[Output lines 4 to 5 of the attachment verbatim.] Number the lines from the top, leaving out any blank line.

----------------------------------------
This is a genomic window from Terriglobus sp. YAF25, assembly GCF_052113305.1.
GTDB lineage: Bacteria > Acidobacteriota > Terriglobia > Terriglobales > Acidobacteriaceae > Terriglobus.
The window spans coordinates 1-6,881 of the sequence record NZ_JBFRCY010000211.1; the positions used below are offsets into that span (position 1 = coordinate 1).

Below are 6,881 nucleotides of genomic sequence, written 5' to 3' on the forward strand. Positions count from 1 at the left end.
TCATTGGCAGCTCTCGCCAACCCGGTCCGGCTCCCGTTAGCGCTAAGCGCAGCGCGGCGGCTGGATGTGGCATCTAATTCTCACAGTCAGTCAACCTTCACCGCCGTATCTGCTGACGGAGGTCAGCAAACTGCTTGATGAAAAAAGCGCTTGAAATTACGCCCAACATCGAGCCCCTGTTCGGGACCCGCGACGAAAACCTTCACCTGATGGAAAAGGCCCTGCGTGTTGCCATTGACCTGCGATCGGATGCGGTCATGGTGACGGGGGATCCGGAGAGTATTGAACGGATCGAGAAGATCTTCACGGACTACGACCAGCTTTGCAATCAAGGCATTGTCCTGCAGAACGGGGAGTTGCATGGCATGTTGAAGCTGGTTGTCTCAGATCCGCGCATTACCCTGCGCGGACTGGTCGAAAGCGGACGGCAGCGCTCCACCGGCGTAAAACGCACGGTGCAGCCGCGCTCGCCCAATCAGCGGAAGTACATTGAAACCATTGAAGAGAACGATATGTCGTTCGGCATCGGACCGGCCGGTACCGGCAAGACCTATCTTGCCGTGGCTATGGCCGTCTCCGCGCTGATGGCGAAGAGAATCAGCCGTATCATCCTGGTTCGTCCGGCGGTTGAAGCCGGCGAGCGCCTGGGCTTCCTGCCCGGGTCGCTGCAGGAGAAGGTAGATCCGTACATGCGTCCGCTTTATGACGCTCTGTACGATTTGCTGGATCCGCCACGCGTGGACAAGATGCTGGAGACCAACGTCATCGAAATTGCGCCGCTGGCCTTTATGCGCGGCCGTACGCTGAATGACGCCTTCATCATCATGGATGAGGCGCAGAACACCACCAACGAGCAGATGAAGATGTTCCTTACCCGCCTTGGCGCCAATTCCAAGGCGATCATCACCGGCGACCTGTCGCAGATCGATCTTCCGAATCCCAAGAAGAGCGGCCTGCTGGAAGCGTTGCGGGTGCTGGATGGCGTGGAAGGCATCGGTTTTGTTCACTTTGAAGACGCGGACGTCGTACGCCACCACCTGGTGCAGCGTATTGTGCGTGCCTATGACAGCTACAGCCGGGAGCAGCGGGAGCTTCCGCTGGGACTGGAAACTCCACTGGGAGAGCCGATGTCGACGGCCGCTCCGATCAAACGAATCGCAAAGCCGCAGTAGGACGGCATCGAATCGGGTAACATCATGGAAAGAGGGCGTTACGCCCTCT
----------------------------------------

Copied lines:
Below are 6,881 nucleotides of genomic sequence, written 5' to 3' on the forward strand. Positions count from 1 at the left end.
TCATTGGCAGCTCTCGCCAACCCGGTCCGGCTCCCGTTAGCGCTAAGCGCAGCGCGGCGGCTGGATGTGGCATCTAATTCTCACAGTCAGTCAACCTTCACCGCCGTATCTGCTGACGGAGGTCAGCAAACTGCTTGATGAAAAAAGCGCTTGAAATTACGCCCAACATCGAGCCCCTGTTCGGGACCCGCGACGAAAACCTTCACCTGATGGAAAAGGCCCTGCGTGTTGCCATTGACCTGCGATCGGATGCGGTCATGGTGACGGGGGATCCGGAGAGTATTGAACGGATCGAGAAGATCTTCACGGACTACGACCAGCTTTGCAATCAAGGCATTGTCCTGCAGAACGGGGAGTTGCATGGCATGTTGAAGCTGGTTGTCTCAGATCCGCGCATTACCCTGCGCGGACTGGTCGAAAGCGGACGGCAGCGCTCCACCGGCGTAAAACGCACGGTGCAGCCGCGCTCGCCCAATCAGCGGAAGTACATTGAAACCATTGAAGAGAACGATATGTCGTTCGGCATCGGACCGGCCGGTACCGGCAAGACCTATCTTGCCGTGGCTATGGCCGTCTCCGCGCTGATGGCGAAGAGAATCAGCCGTATCATCCTGGTTCGTCCGGCGGTTGAAGCCGGCGAGCGCCTGGGCTTCCTGCCCGGGTCGCTGCAGGAGAAGGTAGATCCGTACATGCGTCCGCTTTATGACGCTCTGTACGATTTGCTGGATCCGCCACGCGTGGACAAGATGCTGGAGACCAACGTCATCGAAATTGCGCCGCTGGCCTTTATGCGCGGCCGTACGCTGAATGACGCCTTCATCATCATGGATGAGGCGCAGAACACCACCAACGAGCAGATGAAGATGTTCCTTACCCGCCTTGGCGCCAATTCCAAGGCGATCATCACCGGCGACCTGTCGCAGATCGATCTTCCGAATCCCAAGAAGAGCGGCCTGCTGGAAGCGTTGCGGGTGCTGGATGGCGTGGAAGGCATCGGTTTTGTTCACTTTGAAGACGCGGACGTCGTACGCCACCACCTGGTGCAGCGTATTGTGCGTGCCTATGACAGCTACAGCCGGGAGCAGCGGGAGCTTCCGCTGGGACTGGAAACTCCACTGGGAGAGCCGATGTCGACGGCCGCTCCGATCAAACGAATCGCAAAGCCGCAGTAGGACGGCATCGAATCGGGTAACATCATGGAAAGAGGGCGTTACGCCCTCT